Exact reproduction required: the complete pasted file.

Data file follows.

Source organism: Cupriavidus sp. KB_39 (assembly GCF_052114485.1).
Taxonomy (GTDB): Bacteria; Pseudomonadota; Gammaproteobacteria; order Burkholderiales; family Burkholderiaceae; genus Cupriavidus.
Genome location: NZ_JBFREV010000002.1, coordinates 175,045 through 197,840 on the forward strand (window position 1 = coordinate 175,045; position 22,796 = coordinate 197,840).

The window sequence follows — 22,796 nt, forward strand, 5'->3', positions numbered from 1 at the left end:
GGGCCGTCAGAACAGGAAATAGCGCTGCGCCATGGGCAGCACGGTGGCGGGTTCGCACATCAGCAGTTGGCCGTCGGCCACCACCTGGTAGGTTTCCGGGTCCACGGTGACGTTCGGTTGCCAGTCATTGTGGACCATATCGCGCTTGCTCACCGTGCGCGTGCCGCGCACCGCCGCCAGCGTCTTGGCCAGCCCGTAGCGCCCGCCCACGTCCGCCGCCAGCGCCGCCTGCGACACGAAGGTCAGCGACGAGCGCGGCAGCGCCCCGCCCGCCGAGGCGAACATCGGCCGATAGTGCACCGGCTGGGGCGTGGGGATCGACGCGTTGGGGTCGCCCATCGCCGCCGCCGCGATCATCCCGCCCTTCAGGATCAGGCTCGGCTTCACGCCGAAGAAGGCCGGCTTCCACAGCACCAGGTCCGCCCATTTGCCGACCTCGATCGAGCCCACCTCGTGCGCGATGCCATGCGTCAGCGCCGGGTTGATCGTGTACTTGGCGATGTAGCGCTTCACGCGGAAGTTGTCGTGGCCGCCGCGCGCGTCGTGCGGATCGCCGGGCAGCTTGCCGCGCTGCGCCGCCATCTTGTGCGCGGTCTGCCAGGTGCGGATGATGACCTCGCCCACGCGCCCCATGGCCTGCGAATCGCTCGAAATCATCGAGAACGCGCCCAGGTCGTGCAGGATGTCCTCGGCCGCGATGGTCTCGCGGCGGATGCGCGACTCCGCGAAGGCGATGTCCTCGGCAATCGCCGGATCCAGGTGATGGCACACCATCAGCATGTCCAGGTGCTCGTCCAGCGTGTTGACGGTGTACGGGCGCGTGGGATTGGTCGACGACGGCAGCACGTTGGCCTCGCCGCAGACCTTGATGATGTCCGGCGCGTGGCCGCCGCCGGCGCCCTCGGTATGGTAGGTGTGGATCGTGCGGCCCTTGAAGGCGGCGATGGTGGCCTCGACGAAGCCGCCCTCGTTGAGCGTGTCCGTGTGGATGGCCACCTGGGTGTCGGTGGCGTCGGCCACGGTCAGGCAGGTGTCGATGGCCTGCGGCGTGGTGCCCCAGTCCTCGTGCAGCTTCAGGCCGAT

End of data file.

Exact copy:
Source organism: Cupriavidus sp. KB_39 (assembly GCF_052114485.1).
Taxonomy (GTDB): Bacteria; Pseudomonadota; Gammaproteobacteria; order Burkholderiales; family Burkholderiaceae; genus Cupriavidus.
Genome location: NZ_JBFREV010000002.1, coordinates 175,045 through 197,840 on the forward strand (window position 1 = coordinate 175,045; position 22,796 = coordinate 197,840).

The window sequence follows — 22,796 nt, forward strand, 5'->3', positions numbered from 1 at the left end:
GGGCCGTCAGAACAGGAAATAGCGCTGCGCCATGGGCAGCACGGTGGCGGGTTCGCACATCAGCAGTTGGCCGTCGGCCACCACCTGGTAGGTTTCCGGGTCCACGGTGACGTTCGGTTGCCAGTCATTGTGGACCATATCGCGCTTGCTCACCGTGCGCGTGCCGCGCACCGCCGCCAGCGTCTTGGCCAGCCCGTAGCGCCCGCCCACGTCCGCCGCCAGCGCCGCCTGCGACACGAAGGTCAGCGACGAGCGCGGCAGCGCCCCGCCCGCCGAGGCGAACATCGGCCGATAGTGCACCGGCTGGGGCGTGGGGATCGACGCGTTGGGGTCGCCCATCGCCGCCGCCGCGATCATCCCGCCCTTCAGGATCAGGCTCGGCTTCACGCCGAAGAAGGCCGGCTTCCACAGCACCAGGTCCGCCCATTTGCCGACCTCGATCGAGCCCACCTCGTGCGCGATGCCATGCGTCAGCGCCGGGTTGATCGTGTACTTGGCGATGTAGCGCTTCACGCGGAAGTTGTCGTGGCCGCCGCGCGCGTCGTGCGGATCGCCGGGCAGCTTGCCGCGCTGCGCCGCCATCTTGTGCGCGGTCTGCCAGGTGCGGATGATGACCTCGCCCACGCGCCCCATGGCCTGCGAATCGCTCGAAATCATCGAGAACGCGCCCAGGTCGTGCAGGATGTCCTCGGCCGCGATGGTCTCGCGGCGGATGCGCGACTCCGCGAAGGCGATGTCCTCGGCAATCGCCGGATCCAGGTGATGGCACACCATCAGCATGTCCAGGTGCTCGTCCAGCGTGTTGACGGTGTACGGGCGCGTGGGATTGGTCGACGACGGCAGCACGTTGGCCTCGCCGCAGACCTTGATGATGTCCGGCGCGTGGCCGCCGCCGGCGCCCTCGGTATGGTAGGTGTGGATCGTGCGGCCCTTGAAGGCGGCGATGGTGGCCTCGACGAAGCCGCCCTCGTTGAGCGTGTCCGTGTGGATGGCCACCTGGGTGTCGGTGGCGTCGGCCACGGTCAGGCAGGTGTCGATGGCCTGCGGCGTGGTGCCCCAGTCCTCGTGCAGCTTCAGGCCGAT